Transient Absorption | Molecular Triad’s Photoinduced Electron Transfer Reactions

Application Note: Understanding the Light-Harvesting Photosystem II; Utilising Transient Absorption to Study a Molecular Triad’s Photoinduced Electron Transfer Reactions

Introduction

The ability of plants to live, thrive and survive on sunlight provides unsurpassed motivation to understand and mimic this process for solar energy production. Photosystem II has long been studied and admired by scientists eager to harness its energetic potential; absorbed sunlight produces a cascade of uphill, proton coupled electron transfer (PCET) events that funnel energy for plants to utilise to synthesise food. The Edinburgh Instruments LP980 Transient Absorption (Flash Photolysis) Spectrometer is the world’s only commercially available system to feature dual detector options for direct kinetic and spectral measurements required to measure such energy and electron transfer events, and is ideally suited for solar energy research.

Figure 1: The Edinburgh Instruments LP980 Spectrometer.

Research

Andrea Pannwitz and Professor Oliver S. Wenger, who perform inspiring photochemical research into electron and energy transfer mechanisms at the University at Basel in Switzerland, utilised transient absorption to study, for the first time, a photo-induced long-range electron transfer coupled with acceptor protonation and donor deprotonation in a molecular triad designed to mimic Photosystem II (PSII).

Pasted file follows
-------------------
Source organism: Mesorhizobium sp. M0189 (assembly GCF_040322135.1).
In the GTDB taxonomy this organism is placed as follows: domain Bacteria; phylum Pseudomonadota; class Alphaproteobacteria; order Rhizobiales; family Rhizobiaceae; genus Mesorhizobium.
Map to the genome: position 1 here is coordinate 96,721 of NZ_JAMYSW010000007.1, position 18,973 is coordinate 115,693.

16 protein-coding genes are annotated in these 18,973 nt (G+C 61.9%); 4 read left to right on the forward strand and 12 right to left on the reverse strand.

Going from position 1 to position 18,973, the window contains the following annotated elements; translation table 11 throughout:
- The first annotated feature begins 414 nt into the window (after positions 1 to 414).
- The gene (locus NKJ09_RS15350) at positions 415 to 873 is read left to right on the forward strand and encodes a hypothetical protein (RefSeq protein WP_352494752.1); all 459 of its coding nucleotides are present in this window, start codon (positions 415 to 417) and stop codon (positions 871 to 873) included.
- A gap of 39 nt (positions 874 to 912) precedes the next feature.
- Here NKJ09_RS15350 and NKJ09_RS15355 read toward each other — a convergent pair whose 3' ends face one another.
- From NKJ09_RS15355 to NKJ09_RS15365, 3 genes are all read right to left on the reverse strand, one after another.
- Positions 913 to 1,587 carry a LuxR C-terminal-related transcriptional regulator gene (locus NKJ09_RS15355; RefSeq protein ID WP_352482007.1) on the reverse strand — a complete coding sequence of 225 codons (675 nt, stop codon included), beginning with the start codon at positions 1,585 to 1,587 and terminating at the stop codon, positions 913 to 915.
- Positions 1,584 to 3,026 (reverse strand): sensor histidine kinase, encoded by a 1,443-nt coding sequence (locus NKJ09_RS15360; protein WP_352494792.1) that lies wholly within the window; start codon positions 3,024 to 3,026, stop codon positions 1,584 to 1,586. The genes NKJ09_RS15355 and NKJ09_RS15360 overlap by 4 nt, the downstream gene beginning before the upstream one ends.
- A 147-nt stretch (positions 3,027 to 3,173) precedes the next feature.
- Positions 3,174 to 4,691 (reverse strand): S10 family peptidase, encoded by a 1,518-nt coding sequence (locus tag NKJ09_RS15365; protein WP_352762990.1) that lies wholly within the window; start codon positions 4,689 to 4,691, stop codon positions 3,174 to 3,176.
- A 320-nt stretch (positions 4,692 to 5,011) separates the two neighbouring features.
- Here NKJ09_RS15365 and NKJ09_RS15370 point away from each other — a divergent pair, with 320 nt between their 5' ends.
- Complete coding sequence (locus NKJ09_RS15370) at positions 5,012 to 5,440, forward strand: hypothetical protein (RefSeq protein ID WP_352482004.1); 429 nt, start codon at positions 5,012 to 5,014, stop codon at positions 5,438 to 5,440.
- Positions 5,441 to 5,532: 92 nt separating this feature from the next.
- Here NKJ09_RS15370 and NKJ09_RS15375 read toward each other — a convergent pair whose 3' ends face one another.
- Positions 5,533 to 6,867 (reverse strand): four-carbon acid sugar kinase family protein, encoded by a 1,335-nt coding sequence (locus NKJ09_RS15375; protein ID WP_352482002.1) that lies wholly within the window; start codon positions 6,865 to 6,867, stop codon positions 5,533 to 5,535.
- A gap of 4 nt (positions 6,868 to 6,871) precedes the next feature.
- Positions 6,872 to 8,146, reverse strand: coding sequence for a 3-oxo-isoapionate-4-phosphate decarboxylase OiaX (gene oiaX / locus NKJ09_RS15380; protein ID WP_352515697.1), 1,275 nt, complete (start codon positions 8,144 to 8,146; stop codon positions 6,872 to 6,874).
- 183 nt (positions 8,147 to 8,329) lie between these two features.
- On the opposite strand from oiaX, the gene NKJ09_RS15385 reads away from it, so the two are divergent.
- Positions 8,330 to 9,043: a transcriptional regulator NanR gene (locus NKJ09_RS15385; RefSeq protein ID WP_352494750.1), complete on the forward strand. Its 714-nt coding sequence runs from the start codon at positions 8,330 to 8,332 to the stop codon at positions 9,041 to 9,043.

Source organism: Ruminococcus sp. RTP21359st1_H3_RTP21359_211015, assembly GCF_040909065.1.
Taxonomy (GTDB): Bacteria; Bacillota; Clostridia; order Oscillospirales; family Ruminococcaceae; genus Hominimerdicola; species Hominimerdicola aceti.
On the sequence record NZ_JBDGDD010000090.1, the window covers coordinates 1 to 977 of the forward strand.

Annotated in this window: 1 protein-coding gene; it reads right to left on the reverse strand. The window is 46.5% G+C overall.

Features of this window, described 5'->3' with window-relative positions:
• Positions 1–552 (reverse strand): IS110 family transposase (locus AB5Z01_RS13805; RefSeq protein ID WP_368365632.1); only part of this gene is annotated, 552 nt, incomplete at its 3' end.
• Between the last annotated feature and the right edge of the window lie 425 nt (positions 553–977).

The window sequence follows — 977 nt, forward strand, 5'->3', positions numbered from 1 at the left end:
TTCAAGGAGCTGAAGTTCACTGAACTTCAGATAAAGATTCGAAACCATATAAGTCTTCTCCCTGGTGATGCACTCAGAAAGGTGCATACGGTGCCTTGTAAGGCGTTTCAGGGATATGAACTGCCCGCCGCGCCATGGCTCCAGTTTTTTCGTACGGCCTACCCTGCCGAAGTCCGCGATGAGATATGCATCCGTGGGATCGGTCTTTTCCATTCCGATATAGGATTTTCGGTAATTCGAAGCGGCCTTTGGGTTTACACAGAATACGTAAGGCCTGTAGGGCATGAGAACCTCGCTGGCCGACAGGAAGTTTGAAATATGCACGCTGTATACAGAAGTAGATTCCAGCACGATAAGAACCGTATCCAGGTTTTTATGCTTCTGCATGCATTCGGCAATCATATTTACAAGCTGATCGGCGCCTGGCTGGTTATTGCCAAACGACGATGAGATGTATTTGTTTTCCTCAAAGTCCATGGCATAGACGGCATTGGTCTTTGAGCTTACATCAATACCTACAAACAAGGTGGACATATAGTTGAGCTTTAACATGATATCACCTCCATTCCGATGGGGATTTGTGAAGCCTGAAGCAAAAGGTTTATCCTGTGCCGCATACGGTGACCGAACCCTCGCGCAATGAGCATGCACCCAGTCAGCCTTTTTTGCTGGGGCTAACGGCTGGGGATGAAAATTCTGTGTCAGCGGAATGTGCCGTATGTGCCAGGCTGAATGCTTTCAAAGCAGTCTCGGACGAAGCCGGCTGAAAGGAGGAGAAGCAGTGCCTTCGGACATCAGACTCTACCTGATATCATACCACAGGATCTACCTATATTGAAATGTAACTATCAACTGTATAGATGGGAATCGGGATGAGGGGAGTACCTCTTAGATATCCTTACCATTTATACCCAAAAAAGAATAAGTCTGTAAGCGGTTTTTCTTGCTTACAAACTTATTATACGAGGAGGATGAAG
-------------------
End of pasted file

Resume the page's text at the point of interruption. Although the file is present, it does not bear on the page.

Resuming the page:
Figure 2: The studied molecular triad designed to mimic Photosystem II (PSII) showing multiple proton coupled electron transfers (PCET) and long-range electron transfer.

These researchers methodically designed a molecular triad to behave similarly to PSII; a phenol donor (tyrosine Z mimic), linked to a Ru(II) sensitiser (P680 mimic), and additionally linked to a monoquat acceptor (plastoquinone B mimic). Photoexcitation of the Ru(II) sensitizer initiates the process much like P680 in PSII, and generates a metal-to-ligand charge transfer (MLCT) excited state (Figure 2). A PCET event then takes place on the phenol donor (PCET 1), generating a phenoxy radical, and undergoing long range electron transfer to the monoquat, where a subsequent PCET event takes place (PCET 2). By varying the solvent, and utilising transient absorption spectra from the ICCD and PMT detectors to study the photogenerated radical spectra and lifetime, respectively, and comparing these to the spectroelectrochemistry spectra to prove the radical species present in the photogenerated transient spectra, the researchers were able to prove multi-step PCET and long-range electron transfer events (Figure 3).

Figure 3: (A) Photogenerated transient absorption spectra of the molecular triad, (B) spectroelectrochemistry of the monoquat, (C) absorption of the phenoxy radical, and (D) difference spectra showing the absorption of phenolate.

 

Conclusion

This study highlights how designing unique molecular architecture can give insights into nature’s ability to harvest and store solar energy efficiently and avoid the build-up of charge; these proton coupled electron transfer processes can be directly studied by the Edinburgh Instruments LP980 Transient Absorption Spectrometer.

Link to Article: https://pubs.acs.org/doi/abs/10.1021/jacs.7b08761

Figures reprinted  with permission from J. Am. Chem. Soc. 2017, 139, 13308-13311.

 

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